How Football Players Train

Even before Sunday rolls around, the players have been put through The Gauntlet.

When the Carolina Panthers and the Denver Broncos take to the gridiron on Sunday for Super Bowl 50, that accomplishment alone will have been more than a sum of passing yards and field goal accuracy. The season itself is a war of attrition. Staying on the active roster is a 24-hour-a-day undertaking involving workouts, sleep and nutrition. We tackle the first in our three-part series. 

When you think about an NFL workout, tackle dummies, scrimmages, taped-up ankles and pumping iron are only part of the story. “It’s an extremely long season, which is why their off-season training and how they treat their bodies is so important,” says Manning Sumner, Miami-based trainer and owner of Legacy Fit. “Everything from strength and conditioning, nutrition and proper therapy techniques are all crucial for them to play at a high level the entire season.” And he should know: Sumner is the guy behind a host of professional athletes, including Charles Johnson of the Panthers, and Branden Albert and Dallas Thomas of the Dolphins. Even though the game has been around for years, the training techniques have evolved. Here's how: 

Competitive Conditioning: “It’s hard to motivate anyone to do something if there’s not a prize or award,” Sumner says. Plus if you’re thinking ahead to the off-season, it’s mercilessly short. This means their trainers need to find ways to get the guys in shape fast to start strong come opening game. Sumner’s solution: Shuttle runs. “It’s a great method of general conditioning and I usually have three or four guys do it together so it becomes a little competitive,” he explains. “Football is a team sport, so you look for ways to bring out their competitive nature off the field.”

“The Gauntlet”: That’s what Sumner calls it. Kettlebell farmer carries, lugging around medicine balls and weight plates: “It goes back to Old Greek times, picking stuff up and carrying it.” It taxes more than lungs and muscles, too. “There’s a lot of mental things that happen when you’re pushing a 250-pound sled, your legs are burning like crazy and it gets in your head that you want to quit,” Sumner says. “When they’re third down and 8, and they have nothing left, they can draw back to the time when they were pushing that sled.”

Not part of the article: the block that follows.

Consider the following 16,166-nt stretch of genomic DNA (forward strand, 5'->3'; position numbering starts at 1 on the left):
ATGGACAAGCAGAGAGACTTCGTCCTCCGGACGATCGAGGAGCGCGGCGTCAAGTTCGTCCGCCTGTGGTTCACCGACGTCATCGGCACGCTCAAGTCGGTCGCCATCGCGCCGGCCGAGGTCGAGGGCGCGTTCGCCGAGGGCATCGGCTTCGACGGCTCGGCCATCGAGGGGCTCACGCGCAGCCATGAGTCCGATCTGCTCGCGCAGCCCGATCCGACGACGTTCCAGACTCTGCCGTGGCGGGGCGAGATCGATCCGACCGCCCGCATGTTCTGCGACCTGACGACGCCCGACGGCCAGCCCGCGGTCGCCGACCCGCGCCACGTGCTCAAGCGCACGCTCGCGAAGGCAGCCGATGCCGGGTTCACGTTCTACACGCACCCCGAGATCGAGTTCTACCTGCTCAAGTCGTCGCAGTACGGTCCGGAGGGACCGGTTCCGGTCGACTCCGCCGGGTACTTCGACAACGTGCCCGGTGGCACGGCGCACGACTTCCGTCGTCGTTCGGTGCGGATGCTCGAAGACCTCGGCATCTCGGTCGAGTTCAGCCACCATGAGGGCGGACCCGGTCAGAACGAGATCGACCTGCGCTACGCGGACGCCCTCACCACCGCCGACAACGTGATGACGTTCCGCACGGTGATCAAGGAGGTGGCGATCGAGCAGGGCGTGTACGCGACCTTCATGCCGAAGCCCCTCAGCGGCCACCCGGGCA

Pro-Bowl Workout: Assemble some training partners for Sumner’s Pro Bowl Workout. After you’re done, it’s ok to lay on the ground for a few minutes. Then, recover like the pros: stretching, massage, even cryotherapy. 

Warm-up: 10 minutes of light jog, jump rope or low-impact cardio machine.

Conditioning: Mark off 25 yards with two cones. Complete a total of six sets of 150-yard shuttle runs. Run 25 yards down and back 3 times, finishing in no more than 30 seconds and resting 90 seconds between each set. The goal is to beat your previous time on each set.

Rest 4 minutes.

Thousand-Yard Gauntlet: Using the cones you’ve marked off, complete 4 total sets, one of each exercise in this order. 50 yards = one rep.

A) Walking lunges: Start with feet shoulder-width apart. Keeping head and chest up and core tight, step forward with right leg and drop left knee until it barely touches the ground. Drive through right heel and return to start. Repeat, alternating legs, down and back.

B) Kettlebell Farmer Carry: Holding a heavy kettlebell in each hand, power walk down and back. (Note: Take care to use proper form when lifting kettlebells, picking them up in squat position with head and chest up.)

C) Sled Push: Keeping upper body low, core tight and maintaining fast feet, push a 100-lb or more sled down and back.

D) Olympic Plate Overhead Walk: Keeping core tight and maintaining a slight bend in elbows, hold a weight plate overhead and walk down and back.

E) Medicine Ball Carry: Squat to pick up a heavy medicine ball (or weight plate) and hold it beneath chin with arms around ball. Keep core tight and back straight, and walk down and back. 


See more Super Bowl coverage here.